8 Over-collection from the wild Is the taxon suffering from unsustainable collection within its natural range, either for food, for the pet trade or for any other reason, which threatens the species’ continued persistence in the wild? No / unlikely Although the species as a whole is not over collected, there are certain populations which likely have been (Hammerson and Dodd 2004).
9 Population recovery Is the known population of this species in the wild large enough to recover naturally, without ex situ intervention if threats are mitigated? Unknown Because of the secretive nature of this species, there are no range-wide estimates of abundance, either current or historical.
10 Biological distinctiveness Does the taxon exhibit, for example, a distinctive reproductive mode, behaviour, aspect of morphology or physiology, within its Class (e.g. Amphibia, Reptilia etc.)? No aspect of biology known to be exceptional However it is a monotypic genus, so there is certainly importance for evolutionary studies of plethodontid salamanders.
11 Cultural/socio-economic importance Does the taxon have a special human cultural value (e.g. as a national or regional symbol, in a historic context, featuring in traditional stories) or economic value (e.g. food, traditional medicine, tourism) within its natural range or in a wider global context? No
12 Scientific importance Is the species vital to current or planned research other than species-specific ecology/biology/conservation? (e.g. human medicine, climate change, environmental pollutants and conservation science), within its Class (e.g. Amphibia, Reptilia etc.)? No research dependent on this species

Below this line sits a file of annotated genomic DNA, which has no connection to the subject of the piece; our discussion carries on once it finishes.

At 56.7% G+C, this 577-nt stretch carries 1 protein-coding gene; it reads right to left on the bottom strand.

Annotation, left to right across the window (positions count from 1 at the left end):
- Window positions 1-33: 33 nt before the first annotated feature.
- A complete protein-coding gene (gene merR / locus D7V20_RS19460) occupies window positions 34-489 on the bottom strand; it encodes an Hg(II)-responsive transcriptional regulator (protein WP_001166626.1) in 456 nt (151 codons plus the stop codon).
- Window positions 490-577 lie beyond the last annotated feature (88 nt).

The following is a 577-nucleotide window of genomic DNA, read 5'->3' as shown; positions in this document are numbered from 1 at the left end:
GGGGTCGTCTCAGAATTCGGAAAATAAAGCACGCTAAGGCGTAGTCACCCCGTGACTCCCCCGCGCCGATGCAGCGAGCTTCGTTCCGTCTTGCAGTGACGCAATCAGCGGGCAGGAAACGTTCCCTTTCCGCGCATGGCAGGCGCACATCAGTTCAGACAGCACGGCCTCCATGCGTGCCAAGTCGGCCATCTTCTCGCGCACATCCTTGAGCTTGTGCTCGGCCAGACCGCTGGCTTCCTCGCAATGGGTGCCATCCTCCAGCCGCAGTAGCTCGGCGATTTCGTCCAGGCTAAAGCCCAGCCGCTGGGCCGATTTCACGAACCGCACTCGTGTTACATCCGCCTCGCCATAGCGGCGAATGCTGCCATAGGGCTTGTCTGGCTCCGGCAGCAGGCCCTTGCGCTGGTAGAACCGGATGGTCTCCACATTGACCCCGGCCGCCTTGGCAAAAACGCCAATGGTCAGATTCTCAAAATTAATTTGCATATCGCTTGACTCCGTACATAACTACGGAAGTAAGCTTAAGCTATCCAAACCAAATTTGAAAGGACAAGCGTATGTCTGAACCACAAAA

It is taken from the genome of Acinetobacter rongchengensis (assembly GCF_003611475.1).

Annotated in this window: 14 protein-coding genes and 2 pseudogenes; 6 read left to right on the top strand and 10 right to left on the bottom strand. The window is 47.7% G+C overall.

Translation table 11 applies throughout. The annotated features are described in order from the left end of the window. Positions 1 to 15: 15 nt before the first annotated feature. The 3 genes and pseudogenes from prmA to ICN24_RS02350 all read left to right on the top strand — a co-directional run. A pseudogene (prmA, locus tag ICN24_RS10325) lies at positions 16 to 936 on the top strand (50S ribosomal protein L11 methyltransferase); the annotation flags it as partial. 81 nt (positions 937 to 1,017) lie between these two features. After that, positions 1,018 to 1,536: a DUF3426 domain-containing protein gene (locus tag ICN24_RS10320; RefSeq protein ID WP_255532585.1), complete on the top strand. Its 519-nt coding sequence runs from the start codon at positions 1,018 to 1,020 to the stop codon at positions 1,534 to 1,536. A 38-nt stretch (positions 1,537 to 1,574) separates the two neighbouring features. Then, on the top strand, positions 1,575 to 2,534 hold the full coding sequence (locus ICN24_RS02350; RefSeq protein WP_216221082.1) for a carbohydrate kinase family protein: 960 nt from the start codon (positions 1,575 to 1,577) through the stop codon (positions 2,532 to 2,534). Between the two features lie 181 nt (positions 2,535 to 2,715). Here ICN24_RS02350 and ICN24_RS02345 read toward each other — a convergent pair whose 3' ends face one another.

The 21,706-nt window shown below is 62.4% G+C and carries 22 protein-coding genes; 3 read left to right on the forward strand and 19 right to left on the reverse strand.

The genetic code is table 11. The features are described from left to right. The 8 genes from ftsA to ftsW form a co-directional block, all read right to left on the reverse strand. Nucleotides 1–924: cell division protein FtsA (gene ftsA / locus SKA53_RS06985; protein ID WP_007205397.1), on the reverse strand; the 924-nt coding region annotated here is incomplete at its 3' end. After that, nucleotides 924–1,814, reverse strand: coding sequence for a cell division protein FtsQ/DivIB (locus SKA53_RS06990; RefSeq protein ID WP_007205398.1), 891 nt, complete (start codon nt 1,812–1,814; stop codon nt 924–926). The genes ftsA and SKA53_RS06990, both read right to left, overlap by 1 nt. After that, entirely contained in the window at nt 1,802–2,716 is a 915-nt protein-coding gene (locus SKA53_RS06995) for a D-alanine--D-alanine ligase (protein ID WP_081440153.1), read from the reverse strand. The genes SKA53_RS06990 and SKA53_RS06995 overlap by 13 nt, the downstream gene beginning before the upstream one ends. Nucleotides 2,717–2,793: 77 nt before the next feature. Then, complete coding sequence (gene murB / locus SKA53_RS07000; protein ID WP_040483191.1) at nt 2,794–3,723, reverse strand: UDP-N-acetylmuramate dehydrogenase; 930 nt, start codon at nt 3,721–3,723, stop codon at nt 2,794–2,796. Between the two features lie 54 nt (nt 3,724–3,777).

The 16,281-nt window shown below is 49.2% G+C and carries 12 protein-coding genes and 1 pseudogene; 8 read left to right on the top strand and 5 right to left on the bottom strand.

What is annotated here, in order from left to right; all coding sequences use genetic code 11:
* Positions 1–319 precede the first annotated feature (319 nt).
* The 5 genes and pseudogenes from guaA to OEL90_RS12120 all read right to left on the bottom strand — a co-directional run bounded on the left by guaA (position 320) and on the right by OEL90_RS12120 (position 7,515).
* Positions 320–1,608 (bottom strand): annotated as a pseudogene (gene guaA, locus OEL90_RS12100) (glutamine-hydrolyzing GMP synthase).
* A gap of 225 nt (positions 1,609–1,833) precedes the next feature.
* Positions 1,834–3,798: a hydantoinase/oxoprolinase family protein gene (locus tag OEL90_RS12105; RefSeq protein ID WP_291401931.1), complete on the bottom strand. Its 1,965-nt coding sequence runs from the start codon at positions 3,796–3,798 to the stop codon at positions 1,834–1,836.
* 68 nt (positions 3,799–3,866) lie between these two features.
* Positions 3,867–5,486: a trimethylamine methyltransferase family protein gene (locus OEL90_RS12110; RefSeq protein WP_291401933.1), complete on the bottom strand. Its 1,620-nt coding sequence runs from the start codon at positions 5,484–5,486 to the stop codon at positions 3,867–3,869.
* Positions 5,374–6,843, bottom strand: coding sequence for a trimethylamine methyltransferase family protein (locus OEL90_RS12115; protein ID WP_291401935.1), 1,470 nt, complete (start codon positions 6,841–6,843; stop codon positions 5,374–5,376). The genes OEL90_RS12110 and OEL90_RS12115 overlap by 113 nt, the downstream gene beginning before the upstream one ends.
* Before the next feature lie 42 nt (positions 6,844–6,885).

13 Ex situ research Does conserving this species (or closely related species) in situ depend upon research that can be most easily carried out ex situ? No
14 Husbandry analog Do the biological and ecological attributes of this species make it suitable for developing husbandry regimes for more threatened related species? i.e. could this species be used in captivity to help to develop husbandry and breeding protocols which could be used for a similar, but more endangered species at a later stage? No
15 Captive breeding Has this species been successfully maintained and bred in captivity? Maintained but no successful breeding A single animal is listed in ZIMS at the Cincinnati Zoo and Botanical Garden (2017).
16 Educational potential Is the species especially diurnal/active/colourful and therefore suited to be an educational ambassador for conservation of this group of species? No They are fossorial and very secretive.
17 Mandate Is there an existing conservation mandate recommending the ex situ conservation of this taxon? No
18 Range State approval Would a proposed ex situ initiative for this species be supported (and approved) by the range State (either within the range State or out-of-country ex situ)? Yes / probably
19 Founder specimens Are sufficient animals of the taxon available or potentially available (from wild or captive sources) to initiate the specified ex situ program? Yes / probably
20 Taxonomic status Has a complete taxonomic analysis of the species in the wild been carried out, to fully understand the functional unit you wish to conserve (i.e. have species limits been determined)? Yes The species and genus was described by Highton (1961). Some studies have assess genetic variation (e.g., McKnight et al. 1991) and the species was included in a study on Phaeognathus hubrichti (e.g., Titus and Larson 1996) have been completed. The McKnight et al. paper suggest there are two forms that should be protected when conserving this species.